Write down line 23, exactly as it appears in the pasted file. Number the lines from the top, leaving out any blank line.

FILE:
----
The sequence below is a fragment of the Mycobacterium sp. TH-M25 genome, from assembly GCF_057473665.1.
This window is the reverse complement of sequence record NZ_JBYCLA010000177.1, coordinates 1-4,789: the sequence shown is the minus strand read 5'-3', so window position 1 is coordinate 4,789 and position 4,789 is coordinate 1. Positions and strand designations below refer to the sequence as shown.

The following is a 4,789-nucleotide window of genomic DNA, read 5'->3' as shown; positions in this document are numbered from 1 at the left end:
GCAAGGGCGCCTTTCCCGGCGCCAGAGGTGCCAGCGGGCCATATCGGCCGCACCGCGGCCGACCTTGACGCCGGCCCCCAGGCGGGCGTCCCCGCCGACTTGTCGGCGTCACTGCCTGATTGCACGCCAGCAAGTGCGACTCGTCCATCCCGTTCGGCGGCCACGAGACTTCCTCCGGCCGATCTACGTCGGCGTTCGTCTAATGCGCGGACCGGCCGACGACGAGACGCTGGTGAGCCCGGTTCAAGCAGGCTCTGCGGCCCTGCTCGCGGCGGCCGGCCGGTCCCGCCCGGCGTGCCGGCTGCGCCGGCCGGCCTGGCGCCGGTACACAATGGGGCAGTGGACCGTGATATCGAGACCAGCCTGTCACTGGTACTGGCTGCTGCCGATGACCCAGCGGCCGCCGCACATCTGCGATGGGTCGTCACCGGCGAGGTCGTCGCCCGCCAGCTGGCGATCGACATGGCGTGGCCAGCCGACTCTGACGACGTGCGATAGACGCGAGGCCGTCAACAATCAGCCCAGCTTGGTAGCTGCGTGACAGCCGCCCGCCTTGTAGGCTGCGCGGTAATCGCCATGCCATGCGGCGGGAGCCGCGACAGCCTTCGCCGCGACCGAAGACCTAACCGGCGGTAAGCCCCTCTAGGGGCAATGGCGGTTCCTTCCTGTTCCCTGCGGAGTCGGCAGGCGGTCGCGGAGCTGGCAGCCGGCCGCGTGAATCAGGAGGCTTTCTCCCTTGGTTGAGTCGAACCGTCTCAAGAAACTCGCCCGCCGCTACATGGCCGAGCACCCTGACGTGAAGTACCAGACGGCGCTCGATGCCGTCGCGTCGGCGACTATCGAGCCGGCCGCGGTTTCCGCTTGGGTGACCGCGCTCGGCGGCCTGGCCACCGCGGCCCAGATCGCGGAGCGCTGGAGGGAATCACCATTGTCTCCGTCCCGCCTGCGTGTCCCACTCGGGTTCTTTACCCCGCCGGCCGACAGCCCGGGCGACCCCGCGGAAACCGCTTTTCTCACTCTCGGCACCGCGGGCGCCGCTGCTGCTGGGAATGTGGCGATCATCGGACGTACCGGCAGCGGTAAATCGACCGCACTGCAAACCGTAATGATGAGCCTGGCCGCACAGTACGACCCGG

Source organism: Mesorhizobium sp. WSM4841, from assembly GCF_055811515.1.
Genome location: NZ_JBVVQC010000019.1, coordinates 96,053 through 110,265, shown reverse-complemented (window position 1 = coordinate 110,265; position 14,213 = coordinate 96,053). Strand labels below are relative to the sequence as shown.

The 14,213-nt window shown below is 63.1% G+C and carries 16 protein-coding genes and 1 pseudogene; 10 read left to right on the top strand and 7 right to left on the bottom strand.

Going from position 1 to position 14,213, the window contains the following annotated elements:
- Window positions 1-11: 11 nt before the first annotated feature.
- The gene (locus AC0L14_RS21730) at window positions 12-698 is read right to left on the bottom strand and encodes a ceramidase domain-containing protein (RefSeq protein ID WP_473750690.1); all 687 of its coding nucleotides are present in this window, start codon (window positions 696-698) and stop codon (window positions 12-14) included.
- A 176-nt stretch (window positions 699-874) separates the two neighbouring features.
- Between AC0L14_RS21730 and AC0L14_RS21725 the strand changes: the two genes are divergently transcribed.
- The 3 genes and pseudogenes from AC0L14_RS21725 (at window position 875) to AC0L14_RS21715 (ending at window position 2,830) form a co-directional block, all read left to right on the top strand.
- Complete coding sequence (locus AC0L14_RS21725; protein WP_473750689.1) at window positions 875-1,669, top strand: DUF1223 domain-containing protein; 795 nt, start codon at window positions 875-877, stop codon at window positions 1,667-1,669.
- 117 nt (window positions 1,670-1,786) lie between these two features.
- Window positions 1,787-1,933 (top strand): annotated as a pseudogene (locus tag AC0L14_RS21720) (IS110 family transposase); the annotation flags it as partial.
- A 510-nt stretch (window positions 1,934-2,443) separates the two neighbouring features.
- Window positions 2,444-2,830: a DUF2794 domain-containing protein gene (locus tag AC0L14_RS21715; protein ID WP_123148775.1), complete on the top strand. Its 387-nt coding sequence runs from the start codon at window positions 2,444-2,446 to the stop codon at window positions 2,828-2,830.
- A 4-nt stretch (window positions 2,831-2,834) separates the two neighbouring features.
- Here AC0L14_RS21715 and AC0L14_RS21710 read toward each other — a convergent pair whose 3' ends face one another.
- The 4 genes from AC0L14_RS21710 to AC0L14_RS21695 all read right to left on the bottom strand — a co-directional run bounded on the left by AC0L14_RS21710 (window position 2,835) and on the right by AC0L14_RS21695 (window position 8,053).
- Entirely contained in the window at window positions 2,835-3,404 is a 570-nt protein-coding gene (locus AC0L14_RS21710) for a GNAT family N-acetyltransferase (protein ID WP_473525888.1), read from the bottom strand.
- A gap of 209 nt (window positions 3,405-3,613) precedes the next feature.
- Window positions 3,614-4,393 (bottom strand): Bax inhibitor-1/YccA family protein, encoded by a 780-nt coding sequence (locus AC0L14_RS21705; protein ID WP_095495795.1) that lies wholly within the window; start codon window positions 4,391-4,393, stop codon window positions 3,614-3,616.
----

- A gap of 209 nt (window positions 3,405-3,613) precedes the next feature.